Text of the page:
"A rocking horse stood by itself on a low rise, no house in sight. 'And so help me,' Sterret said, 'I would have rather seen all the vessels of the earth stranded high and dry than to have seen this child's toy standing right out on the prairie, masterless.'"
A reporter's reaction to the devastation he saw from a train approaching Galveston right after the 1900 Great Hurricane. Quoted in Erik Larson's Isaac's Storm: A Man, a Time, and the Deadliest Hurricane in History, [page 226-227], this year's Round Rock Reads winner.
What storm could be so important that it could forever alter the course of Texas history and commercial trade in the nation? Enter the hurricane of 1900, an unnamed storm that roared out of the Gulf of Mexico, wiped out a city, killed 6,000 men, women and children and remains the single greatest natural disaster in American history. This is the subject of Erik Larson's terrifying account of the massive hurricane that targeted the City of Galveston on September 8, 1900.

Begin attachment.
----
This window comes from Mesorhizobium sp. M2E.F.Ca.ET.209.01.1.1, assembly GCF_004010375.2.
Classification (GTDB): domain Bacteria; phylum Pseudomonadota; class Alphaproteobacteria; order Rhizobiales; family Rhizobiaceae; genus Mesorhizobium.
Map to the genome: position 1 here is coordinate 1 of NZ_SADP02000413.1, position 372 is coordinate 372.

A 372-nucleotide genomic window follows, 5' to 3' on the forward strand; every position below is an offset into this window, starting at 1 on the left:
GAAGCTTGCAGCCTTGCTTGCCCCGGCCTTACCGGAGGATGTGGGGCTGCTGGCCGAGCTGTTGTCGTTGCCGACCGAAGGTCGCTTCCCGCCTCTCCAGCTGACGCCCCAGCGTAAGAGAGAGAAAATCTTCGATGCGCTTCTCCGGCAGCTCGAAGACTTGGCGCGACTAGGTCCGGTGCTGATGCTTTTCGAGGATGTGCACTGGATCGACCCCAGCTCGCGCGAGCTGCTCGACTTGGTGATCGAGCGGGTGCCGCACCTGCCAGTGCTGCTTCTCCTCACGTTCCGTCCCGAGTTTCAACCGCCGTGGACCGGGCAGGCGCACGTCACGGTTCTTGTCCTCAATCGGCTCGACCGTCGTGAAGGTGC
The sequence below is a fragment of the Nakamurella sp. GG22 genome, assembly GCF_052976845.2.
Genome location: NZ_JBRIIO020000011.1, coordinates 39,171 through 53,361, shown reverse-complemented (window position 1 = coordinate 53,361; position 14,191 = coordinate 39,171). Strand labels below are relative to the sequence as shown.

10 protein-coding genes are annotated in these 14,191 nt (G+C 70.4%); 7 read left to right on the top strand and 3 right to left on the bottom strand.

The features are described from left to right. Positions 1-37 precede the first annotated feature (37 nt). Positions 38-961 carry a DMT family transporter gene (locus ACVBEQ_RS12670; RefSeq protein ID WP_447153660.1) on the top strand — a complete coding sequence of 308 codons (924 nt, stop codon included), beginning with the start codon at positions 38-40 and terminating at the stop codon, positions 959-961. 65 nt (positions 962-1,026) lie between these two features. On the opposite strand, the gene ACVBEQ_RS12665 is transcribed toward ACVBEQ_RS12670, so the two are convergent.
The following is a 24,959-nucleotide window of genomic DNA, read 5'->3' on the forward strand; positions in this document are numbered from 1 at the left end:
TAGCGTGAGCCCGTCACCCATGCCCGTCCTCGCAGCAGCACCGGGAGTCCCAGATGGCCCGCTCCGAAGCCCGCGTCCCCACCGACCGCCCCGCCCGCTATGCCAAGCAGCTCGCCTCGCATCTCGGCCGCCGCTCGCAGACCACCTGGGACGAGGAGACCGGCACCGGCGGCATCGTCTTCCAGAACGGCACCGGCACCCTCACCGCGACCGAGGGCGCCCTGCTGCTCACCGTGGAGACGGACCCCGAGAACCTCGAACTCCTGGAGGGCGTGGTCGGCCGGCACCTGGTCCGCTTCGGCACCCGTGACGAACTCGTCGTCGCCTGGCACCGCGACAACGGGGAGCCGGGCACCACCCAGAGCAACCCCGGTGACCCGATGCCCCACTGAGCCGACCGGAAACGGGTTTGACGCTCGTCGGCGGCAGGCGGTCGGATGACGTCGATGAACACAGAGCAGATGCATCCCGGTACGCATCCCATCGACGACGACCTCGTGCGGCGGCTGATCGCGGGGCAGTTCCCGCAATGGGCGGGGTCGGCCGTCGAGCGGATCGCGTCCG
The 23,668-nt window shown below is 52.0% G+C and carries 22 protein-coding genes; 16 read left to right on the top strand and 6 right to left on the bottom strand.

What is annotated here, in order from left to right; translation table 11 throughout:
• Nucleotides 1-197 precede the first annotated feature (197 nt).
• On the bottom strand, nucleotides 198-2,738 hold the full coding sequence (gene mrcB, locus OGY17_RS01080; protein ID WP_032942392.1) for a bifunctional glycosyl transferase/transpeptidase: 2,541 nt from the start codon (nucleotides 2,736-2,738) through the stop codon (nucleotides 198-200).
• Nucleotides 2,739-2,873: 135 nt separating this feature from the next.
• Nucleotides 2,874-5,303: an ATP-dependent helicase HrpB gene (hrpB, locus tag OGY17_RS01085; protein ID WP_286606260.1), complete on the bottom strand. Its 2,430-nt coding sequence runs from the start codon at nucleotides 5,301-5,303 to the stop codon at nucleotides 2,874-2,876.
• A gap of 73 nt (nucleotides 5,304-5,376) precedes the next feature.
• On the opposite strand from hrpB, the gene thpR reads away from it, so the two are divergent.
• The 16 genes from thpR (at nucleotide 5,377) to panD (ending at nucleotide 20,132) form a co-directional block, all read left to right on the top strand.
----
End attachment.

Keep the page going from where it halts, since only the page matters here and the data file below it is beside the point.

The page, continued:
Weather forecasting at the turn of the century was in its infancy but scientists were arrogant in their firm belief that they understood the formation and paths of hurricanes in the Gulf of Mexico. Isaac Cline, Galveston's forecaster, witnessed with his own eyes the bizarre and ominous weather that hung over the city before the storm, but, like a good bureaucrat, followed orders from his superiors in Washington D.C. to not warn city residents. Sacrificing his own wife and children, he and his brother, Joseph, clung to Isaac's house at the height of the storm's vertical winds and rain. "'Evacuate,' Joseph urged. 'Stay,' Isaac said." [Pg. 191]. Through the actual telegrams, letters, and reports sent by Isaac Cline to the nation's weather bureau, and the testimony from survivors, Larson vividly describes the devastation wreaked on the city that caused so much human suffering and death.
Book lovers will be riveted by this vivid, dramatic description of nature's fury and are encouraged to discuss the book and its subject matter via this blog. Click on the library's website and the image of the book cover at http://www.roundrocktexas.gov/library for further reading, historical images of the horrific aftermath of the storm and the History Channel's program dedicated to the deadliest hurricane in history.